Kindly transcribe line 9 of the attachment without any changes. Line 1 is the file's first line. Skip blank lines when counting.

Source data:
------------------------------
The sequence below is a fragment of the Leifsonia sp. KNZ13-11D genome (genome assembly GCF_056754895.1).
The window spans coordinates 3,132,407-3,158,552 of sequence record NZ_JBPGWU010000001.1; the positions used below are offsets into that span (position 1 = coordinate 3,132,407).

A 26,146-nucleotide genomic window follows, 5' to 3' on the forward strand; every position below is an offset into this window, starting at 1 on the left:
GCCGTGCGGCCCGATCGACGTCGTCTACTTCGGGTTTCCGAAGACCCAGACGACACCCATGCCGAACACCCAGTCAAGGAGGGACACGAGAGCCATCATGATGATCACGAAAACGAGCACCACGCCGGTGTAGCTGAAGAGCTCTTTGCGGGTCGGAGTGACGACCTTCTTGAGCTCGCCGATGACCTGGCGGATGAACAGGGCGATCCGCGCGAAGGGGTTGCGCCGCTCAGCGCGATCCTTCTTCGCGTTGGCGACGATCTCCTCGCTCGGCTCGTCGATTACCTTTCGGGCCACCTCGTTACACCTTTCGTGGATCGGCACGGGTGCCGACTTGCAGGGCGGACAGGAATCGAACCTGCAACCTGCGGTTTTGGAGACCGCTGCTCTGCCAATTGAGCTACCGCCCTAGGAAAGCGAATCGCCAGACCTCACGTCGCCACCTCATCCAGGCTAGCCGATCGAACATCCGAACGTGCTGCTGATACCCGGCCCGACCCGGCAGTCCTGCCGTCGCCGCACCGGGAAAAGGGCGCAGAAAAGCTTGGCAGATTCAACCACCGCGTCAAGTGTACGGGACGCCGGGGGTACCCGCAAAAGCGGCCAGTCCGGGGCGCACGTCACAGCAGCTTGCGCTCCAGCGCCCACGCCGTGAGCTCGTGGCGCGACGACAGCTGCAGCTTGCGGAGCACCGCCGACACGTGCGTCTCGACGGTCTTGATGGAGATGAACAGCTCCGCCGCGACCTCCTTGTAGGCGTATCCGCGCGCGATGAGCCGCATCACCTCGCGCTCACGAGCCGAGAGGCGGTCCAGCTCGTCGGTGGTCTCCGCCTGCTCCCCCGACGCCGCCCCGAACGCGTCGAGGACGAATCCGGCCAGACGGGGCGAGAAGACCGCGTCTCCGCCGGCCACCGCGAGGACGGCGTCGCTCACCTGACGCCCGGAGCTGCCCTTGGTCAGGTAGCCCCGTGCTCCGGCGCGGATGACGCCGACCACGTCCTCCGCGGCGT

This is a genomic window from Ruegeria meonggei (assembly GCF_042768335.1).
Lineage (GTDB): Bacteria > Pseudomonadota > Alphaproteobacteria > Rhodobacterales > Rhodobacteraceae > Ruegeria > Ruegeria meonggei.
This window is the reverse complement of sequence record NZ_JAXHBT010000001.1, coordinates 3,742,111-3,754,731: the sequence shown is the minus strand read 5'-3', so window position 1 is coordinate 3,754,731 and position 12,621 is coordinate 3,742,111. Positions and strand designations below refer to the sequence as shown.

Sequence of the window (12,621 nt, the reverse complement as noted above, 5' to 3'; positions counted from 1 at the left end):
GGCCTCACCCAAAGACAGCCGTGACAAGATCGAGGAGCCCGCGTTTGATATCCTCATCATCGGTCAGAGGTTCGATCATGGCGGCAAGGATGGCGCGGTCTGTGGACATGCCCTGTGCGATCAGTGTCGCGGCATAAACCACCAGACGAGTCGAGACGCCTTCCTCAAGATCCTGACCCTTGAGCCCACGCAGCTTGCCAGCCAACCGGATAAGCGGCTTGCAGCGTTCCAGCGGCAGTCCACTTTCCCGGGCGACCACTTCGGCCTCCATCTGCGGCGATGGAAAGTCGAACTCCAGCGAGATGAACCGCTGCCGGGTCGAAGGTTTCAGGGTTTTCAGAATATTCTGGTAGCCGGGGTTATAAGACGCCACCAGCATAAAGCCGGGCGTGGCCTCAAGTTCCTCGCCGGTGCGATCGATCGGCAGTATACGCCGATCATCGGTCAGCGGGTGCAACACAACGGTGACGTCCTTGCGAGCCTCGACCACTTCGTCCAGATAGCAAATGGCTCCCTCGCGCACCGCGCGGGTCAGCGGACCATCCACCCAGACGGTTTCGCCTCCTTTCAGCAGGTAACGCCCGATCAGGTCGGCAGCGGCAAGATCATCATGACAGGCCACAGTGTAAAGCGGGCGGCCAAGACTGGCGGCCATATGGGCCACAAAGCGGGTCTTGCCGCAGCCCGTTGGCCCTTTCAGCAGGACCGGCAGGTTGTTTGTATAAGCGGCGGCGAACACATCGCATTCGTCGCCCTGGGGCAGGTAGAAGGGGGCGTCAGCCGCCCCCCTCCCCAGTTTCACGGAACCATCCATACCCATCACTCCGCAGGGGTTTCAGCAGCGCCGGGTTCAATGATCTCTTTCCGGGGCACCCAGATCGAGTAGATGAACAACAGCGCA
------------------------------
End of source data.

GGCCTCACCCAAAGACAGCCGTGACAAGATCGAGGAGCCCGCGTTTGATATCCTCATCATCGGTCAGAGGTTCGATCATGGCGGCAAGGATGGCGCGGTCTGTGGACATGCCCTGTGCGATCAGTGTCGCGGCATAAACCACCAGACGAGTCGAGACGCCTTCCTCAAGATCCTGACCCTTGAGCCCACGCAGCTTGCCAGCCAACCGGATAAGCGGCTTGCAGCGTTCCAGCGGCAGTCCACTTTCCCGGGCGACCACTTCGGCCTCCATCTGCGGCGATGGAAAGTCGAACTCCAGCGAGATGAACCGCTGCCGGGTCGAAGGTTTCAGGGTTTTCAGAATATTCTGGTAGCCGGGGTTATAAGACGCCACCAGCATAAAGCCGGGCGTGGCCTCAAGTTCCTCGCCGGTGCGATCGATCGGCAGTATACGCCGATCATCGGTCAGCGGGTGCAACACAACGGTGACGTCCTTGCGAGCCTCGACCACTTCGTCCAGATAGCAAATGGCTCCCTCGCGCACCGCGCGGGTCAGCGGACCATCCACCCAGACGGTTTCGCCTCCTTTCAGCAGGTAACGCCCGATCAGGTCGGCAGCGGCAAGATCATCATGACAGGCCACAGTGTAAAGCGGGCGGCCAAGACTGGCGGCCATATGGGCCACAAAGCGGGTCTTGCCGCAGCCCGTTGGCCCTTTCAGCAGGACCGGCAGGTTGTTTGTATAAGCGGCGGCGAACACATCGCATTCGTCGCCCTGGGGCAGGTAGAAGGGGGCGTCAGCCGCCCCCCTCCCCAGTTTCACGGAACCATCCATACCCATCACTCCGCAGGGGTTTCAGCAGCGCCGGGTTCAATGATCTCTTTCCGGGGCACCCAGATCGAGTAGATGAACAACAGCGCA